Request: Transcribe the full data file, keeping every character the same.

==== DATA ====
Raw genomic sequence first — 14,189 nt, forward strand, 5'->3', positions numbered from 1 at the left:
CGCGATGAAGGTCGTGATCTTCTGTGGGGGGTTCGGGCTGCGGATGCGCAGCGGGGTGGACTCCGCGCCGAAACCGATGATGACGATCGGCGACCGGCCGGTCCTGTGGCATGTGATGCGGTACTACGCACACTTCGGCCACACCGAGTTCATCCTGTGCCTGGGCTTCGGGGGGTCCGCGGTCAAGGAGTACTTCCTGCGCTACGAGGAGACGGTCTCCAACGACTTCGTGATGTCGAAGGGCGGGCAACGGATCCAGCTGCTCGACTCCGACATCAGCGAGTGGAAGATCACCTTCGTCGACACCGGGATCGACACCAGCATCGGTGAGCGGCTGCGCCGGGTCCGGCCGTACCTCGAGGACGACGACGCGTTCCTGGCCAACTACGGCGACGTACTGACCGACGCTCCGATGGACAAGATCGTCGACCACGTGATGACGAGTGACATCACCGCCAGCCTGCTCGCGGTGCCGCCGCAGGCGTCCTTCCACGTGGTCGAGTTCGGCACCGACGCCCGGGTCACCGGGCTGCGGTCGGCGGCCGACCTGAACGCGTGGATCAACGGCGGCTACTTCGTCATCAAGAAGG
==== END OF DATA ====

Raw genomic sequence first — 14,189 nt, forward strand, 5'->3', positions numbered from 1 at the left:
CGCGATGAAGGTCGTGATCTTCTGTGGGGGGTTCGGGCTGCGGATGCGCAGCGGGGTGGACTCCGCGCCGAAACCGATGATGACGATCGGCGACCGGCCGGTCCTGTGGCATGTGATGCGGTACTACGCACACTTCGGCCACACCGAGTTCATCCTGTGCCTGGGCTTCGGGGGGTCCGCGGTCAAGGAGTACTTCCTGCGCTACGAGGAGACGGTCTCCAACGACTTCGTGATGTCGAAGGGCGGGCAACGGATCCAGCTGCTCGACTCCGACATCAGCGAGTGGAAGATCACCTTCGTCGACACCGGGATCGACACCAGCATCGGTGAGCGGCTGCGCCGGGTCCGGCCGTACCTCGAGGACGACGACGCGTTCCTGGCCAACTACGGCGACGTACTGACCGACGCTCCGATGGACAAGATCGTCGACCACGTGATGACGAGTGACATCACCGCCAGCCTGCTCGCGGTGCCGCCGCAGGCGTCCTTCCACGTGGTCGAGTTCGGCACCGACGCCCGGGTCACCGGGCTGCGGTCGGCGGCCGACCTGAACGCGTGGATCAACGGCGGCTACTTCGTCATCAAGAAGG